"Between Aramco and the UAE, if they can be successful in partnering in that [Indian] west coast refinery, why would you not they try and repeat that elsewhere? The benefits of scale and strength [from Aramco] could be something that Adnoc can leverage and build on,” says Mr Gelder.

Adnoc’s recent upstream concession awards to companies such as Cepsa and OMV, which are owned by Mubadala Investment Company, could also translate into greater efficiencies when transitioning downstream, since the companies have long-established strong market base.

“If you look at Aramco, their main aspiration is to have refining capacity of 10 million bpd, that’s a huge number,” says Mr Gelder.

“Adnoc will be more akin to the Kuwaitis, which is less scale but through Mubadala, it does have interests in a number of international companies, so it’s not starting from zero. They work with Cepsa, Borealis, Nova, so they know how to do business in the region."

Adnoc also this year will look to grow through its newly set-up oil trading unit, a business segment that national oil companies from Oman, Iraq and Saudi Arabia have ventured into. It will also look to select preferred bidders for six hydrocarbon blocks that it offered through its first ever licensing round in April.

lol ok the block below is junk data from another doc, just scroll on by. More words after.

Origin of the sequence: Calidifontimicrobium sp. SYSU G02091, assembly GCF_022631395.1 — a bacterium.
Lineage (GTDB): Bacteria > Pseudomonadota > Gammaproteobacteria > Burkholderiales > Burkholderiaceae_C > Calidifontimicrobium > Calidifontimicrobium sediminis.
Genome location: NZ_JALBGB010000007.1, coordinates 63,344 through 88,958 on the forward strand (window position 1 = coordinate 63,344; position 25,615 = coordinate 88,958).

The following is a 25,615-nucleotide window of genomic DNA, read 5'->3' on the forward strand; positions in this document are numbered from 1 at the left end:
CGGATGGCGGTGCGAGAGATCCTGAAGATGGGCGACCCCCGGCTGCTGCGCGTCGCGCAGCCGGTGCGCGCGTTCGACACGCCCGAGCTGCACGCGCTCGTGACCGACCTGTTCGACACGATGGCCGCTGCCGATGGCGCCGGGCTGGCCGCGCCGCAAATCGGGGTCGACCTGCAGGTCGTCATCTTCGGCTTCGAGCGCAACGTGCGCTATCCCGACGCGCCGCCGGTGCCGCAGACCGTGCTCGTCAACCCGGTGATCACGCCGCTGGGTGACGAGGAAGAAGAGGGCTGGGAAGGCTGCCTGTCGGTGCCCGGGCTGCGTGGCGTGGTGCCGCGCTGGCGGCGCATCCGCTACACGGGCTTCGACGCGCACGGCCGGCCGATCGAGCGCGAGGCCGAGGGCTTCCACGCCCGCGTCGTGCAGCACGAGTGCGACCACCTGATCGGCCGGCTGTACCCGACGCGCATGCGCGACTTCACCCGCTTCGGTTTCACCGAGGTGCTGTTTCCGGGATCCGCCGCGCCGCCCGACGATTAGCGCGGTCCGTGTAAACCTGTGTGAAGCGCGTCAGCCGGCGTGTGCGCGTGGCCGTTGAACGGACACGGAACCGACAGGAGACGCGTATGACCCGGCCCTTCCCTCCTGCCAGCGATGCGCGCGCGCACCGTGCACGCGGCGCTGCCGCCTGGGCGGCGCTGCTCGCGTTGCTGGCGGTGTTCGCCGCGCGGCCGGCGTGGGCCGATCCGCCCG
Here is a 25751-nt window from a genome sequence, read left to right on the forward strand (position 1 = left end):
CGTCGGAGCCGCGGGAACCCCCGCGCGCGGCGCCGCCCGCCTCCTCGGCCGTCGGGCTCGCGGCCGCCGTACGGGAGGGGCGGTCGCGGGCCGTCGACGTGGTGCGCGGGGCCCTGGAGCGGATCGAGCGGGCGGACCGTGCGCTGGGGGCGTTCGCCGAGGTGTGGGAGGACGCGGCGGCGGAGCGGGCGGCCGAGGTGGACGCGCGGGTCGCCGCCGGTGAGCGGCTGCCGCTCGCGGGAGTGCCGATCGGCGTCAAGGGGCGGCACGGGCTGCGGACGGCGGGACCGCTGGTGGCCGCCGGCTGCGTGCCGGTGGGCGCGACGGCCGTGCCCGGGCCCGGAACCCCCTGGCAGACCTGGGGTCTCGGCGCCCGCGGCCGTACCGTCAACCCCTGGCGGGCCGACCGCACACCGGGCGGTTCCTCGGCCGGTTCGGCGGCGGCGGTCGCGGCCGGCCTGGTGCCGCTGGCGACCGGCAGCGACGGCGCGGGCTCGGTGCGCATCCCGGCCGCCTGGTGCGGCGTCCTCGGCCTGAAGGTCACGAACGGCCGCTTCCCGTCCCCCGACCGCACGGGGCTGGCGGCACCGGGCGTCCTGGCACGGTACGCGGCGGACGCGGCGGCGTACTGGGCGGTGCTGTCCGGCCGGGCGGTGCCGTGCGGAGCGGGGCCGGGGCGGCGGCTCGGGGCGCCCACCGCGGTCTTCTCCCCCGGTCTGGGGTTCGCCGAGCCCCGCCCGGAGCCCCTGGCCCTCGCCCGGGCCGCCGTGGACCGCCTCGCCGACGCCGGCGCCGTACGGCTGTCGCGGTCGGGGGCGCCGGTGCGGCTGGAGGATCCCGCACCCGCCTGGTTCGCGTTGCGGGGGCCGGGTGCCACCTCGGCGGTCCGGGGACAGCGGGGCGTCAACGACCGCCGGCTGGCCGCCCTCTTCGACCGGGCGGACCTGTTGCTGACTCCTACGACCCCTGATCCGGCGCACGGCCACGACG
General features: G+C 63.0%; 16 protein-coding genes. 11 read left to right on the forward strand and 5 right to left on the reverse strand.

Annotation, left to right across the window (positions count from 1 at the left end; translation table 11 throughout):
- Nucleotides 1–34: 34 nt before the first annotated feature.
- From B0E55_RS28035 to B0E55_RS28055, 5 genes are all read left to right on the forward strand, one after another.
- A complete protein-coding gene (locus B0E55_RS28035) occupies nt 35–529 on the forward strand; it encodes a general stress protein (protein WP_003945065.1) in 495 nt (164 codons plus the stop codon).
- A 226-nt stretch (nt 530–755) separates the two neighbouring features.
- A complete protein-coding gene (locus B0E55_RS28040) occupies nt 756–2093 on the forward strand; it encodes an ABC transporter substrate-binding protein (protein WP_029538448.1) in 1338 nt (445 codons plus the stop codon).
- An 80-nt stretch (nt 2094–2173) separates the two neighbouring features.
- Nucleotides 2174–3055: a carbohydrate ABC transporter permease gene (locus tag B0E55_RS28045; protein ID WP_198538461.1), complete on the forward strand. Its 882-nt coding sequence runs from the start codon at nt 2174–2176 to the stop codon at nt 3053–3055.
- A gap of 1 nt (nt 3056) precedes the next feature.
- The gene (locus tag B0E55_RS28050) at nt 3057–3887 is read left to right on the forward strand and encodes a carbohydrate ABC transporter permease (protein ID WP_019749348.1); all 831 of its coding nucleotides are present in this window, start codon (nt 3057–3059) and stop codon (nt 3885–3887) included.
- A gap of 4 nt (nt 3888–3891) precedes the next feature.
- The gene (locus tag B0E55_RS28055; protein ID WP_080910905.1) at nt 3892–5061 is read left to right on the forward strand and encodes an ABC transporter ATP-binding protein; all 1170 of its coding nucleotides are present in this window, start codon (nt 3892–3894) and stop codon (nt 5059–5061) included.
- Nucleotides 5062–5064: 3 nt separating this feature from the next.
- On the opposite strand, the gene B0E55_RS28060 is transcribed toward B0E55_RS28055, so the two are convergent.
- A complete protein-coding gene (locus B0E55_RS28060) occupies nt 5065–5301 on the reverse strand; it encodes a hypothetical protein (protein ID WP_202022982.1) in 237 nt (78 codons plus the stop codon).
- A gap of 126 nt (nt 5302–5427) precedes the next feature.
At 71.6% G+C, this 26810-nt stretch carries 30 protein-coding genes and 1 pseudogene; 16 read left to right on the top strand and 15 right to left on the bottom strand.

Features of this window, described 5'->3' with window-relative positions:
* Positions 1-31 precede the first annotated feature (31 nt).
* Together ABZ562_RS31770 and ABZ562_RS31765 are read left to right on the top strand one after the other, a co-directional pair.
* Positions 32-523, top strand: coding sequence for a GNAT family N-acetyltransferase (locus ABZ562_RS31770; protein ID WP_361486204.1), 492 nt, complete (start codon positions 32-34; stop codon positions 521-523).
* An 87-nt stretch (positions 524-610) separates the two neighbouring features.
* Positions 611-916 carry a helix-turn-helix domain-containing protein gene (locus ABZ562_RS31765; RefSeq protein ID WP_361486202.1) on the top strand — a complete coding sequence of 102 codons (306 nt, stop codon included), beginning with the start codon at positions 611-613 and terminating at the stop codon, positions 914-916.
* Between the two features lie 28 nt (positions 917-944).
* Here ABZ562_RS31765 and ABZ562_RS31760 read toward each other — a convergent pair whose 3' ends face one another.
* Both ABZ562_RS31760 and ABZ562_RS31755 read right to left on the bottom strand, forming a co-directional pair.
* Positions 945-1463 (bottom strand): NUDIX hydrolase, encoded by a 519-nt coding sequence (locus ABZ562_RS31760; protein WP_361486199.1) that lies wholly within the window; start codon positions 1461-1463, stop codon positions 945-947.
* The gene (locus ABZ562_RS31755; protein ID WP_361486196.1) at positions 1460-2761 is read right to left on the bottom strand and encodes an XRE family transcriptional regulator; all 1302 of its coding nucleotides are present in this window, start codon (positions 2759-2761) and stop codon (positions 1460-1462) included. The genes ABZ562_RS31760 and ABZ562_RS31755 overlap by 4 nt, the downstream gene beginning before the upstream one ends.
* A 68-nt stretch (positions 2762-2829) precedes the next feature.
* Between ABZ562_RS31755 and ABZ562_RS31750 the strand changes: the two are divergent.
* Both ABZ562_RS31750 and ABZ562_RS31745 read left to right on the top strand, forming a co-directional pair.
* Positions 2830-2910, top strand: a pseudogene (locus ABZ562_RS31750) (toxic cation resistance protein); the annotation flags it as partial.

The oil company may have chosen the opportune moment to launch the round, notes Ellen Wald, author of “Saudi, Inc.” and president of Transversal Consulting. With the closing of the Iranian market to foreign investment, the UAE will remain an attractive destination for oil and gas companies scouting for cheap, risk-free barrels of oil in the Middle East.

“With oil prices rising and key agencies (along with some prominent energy hedge fund owners) forecasting that oil prices will rise precipitously in coming years if investment does not pick up, Adnoc may have picked exactly the right time to launch its first ever bidding,” says Ms Wald.

“Also, with companies exiting the Iranian energy sector, Adnoc may seem like the perfect alternative to the National Iranian Oil Company,” she adds.

Investment in upstream, which sagged following the low ebb in the oil markets over the last three years, has slowly begun to pick up, with Brent surging above $70 through the first half of the year. The UAE along with regional peers such as Kuwait is looking to spend.  Last year, Abu Dhabi's Supreme Petroleum Council approved a spending package of Dh400bn billion over the next five years to be spent unlocking unconventional, sour gas caps in Abu Dhabi as well as acquiring and developing downstream assets at home and abroad.

The challenge facing Adnoc, however, will be the timing of when its downstream plans will come to fruition. There are several large-scale refining and petrochemicals projects, such as Saudi Arabia’s west-coast $20bn oil-to-chemicals scheme in Yanbu or its recent plans with Total all competing for financial closure around the same time.

Adnoc's announcement of its downstream scheme on May 13 in the presence of global banking leaders was a smart move to gain leverage ahead of regional competing projects.

“Could it be a situation where lots and lots of projects need financing all at the same time? Possibly,” says Mr Gelder.

“In which case they would need to manage that requirement on the banking market but I suspect that’ll be a nice problem for them to have rather than a huge constraint."